The prestigious nonprofit Josephson Institute of Ethics in California has been studying high schoolers' habits since 1992 and found a troubling upward spiral of cheating, stealing, and lying over the ensuing years. A new institute study looks specifically at attitudes and behaviors of high school athletes. The results aren't encouraging.
The survey questioned some 4,200 high school athletes across the country earlier this year. The institute describes the results as a "chilling picture of a confused generation floating in moral relativism and self-serving rationalizations." Whoa.
Among the findings: Boys tend to show (more than girls) cynical attitudes and engage in cheating. Just a few "for instances" of that - males and females alike thought it was OK to: use a stolen playbook of another team, (males, 42 percent; females, 22 percent); let coaches instruct a player to fake an injury in order to get an extra time out (males, 39 percent; females, 22 percent), and deliberately inflict pain in football to intimidate an opponent (males, 58 percent; females, 24 percent).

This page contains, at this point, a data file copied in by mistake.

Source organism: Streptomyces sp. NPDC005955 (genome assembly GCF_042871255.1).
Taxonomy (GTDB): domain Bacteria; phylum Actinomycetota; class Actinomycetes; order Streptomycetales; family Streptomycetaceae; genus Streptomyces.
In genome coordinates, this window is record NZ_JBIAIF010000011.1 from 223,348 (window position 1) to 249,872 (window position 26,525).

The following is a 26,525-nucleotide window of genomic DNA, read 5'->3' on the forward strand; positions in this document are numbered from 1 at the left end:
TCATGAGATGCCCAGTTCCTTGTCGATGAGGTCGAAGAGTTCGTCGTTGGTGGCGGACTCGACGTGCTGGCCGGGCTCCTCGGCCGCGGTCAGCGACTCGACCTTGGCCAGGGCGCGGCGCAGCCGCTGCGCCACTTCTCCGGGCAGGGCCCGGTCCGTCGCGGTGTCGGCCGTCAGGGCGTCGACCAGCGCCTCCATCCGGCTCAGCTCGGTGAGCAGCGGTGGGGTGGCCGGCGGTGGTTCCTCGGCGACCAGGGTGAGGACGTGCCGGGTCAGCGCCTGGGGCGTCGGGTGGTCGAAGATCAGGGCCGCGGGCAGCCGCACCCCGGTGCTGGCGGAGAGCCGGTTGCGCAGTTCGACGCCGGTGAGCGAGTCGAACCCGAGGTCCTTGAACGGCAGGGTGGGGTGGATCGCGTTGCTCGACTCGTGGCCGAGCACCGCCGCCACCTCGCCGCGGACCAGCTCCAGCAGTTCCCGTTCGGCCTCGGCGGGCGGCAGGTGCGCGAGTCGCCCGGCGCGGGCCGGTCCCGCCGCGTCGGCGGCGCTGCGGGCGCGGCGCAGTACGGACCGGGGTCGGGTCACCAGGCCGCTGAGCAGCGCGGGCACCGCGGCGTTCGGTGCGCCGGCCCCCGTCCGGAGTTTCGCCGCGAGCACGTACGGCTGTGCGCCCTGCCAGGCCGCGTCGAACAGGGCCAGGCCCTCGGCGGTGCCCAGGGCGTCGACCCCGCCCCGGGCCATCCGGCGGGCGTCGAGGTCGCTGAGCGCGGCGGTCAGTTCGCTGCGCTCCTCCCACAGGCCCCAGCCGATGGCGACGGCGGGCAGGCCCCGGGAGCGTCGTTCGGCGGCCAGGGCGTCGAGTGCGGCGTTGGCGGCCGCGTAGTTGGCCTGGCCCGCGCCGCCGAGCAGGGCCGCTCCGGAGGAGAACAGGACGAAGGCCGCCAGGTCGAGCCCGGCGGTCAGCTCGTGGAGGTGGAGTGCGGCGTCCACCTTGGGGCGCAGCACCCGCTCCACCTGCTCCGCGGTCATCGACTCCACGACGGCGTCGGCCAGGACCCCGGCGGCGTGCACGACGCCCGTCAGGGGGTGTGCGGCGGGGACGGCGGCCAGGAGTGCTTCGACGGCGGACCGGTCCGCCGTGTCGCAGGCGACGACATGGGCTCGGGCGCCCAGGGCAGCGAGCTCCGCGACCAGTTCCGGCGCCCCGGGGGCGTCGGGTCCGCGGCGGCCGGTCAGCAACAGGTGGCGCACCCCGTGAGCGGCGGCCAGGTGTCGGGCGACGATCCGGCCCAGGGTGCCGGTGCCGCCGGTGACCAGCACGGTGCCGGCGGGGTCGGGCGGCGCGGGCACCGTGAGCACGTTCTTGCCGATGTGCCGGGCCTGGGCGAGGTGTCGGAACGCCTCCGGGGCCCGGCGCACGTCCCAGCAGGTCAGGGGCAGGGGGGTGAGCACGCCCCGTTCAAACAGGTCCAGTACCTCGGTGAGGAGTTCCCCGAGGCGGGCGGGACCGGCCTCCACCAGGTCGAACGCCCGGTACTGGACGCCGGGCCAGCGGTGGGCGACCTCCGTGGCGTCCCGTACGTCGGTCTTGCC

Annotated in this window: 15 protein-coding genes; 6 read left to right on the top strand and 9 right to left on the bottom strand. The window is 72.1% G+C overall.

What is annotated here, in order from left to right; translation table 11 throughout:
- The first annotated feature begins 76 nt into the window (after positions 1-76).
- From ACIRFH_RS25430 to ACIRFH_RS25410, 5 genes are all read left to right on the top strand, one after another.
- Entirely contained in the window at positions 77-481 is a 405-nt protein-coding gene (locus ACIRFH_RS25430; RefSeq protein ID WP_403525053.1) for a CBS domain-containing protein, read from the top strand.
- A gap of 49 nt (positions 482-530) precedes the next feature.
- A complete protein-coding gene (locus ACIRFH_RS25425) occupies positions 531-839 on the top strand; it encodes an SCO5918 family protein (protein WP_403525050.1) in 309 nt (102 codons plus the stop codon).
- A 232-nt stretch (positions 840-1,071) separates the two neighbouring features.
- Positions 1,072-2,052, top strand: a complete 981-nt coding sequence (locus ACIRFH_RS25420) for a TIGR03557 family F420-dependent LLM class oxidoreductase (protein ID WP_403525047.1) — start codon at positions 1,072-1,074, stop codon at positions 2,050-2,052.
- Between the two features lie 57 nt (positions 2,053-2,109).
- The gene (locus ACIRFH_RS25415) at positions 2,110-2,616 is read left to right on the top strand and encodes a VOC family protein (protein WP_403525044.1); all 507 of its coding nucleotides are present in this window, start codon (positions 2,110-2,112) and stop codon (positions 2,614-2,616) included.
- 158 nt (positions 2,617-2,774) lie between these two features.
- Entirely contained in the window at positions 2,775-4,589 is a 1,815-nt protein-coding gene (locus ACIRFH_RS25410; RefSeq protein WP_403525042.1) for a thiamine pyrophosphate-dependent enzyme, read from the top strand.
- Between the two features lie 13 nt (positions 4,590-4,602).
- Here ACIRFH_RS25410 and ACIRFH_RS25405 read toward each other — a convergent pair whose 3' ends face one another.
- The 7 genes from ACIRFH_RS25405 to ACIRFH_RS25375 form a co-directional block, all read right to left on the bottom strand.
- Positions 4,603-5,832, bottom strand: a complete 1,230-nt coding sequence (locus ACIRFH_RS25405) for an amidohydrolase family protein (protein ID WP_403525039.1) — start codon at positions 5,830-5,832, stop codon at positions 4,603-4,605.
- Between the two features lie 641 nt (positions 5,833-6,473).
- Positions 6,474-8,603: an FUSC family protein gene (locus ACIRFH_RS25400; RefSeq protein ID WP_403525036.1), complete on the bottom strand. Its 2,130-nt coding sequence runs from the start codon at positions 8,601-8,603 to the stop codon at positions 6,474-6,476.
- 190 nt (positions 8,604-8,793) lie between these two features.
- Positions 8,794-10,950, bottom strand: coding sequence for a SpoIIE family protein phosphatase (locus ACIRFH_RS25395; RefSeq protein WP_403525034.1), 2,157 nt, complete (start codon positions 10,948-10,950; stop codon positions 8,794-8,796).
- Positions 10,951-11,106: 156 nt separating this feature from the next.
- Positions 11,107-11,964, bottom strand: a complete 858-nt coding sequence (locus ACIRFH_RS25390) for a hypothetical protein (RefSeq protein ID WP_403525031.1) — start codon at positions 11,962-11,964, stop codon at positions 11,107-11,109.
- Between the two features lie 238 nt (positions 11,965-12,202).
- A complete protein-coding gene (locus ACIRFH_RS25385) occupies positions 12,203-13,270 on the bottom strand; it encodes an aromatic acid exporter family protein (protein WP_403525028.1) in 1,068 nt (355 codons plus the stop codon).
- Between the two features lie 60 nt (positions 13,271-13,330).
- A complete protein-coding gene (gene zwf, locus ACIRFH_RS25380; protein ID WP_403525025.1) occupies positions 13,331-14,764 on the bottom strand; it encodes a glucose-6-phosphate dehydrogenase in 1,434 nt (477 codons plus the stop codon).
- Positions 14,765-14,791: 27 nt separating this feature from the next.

How can such attitudes be so prevalent, when sports are supposed to build character in teaching the values of fair play? Here's a clue: The study also found 31 percent of males (25 percent of females) felt their coach was more concerned with winning than building character.
So it should come as no surprise that the institute found athletes who believe that "in the real world, successful people do what they have to do to win even if others consider it cheating" (males, 56 percent; females, 45 percent).
Parents and coaches must do more to help encourage good character and ethical behavior on the playing field and off. By their own actions, they can better demonstrate fair play, caring, and sportsmanlike conduct.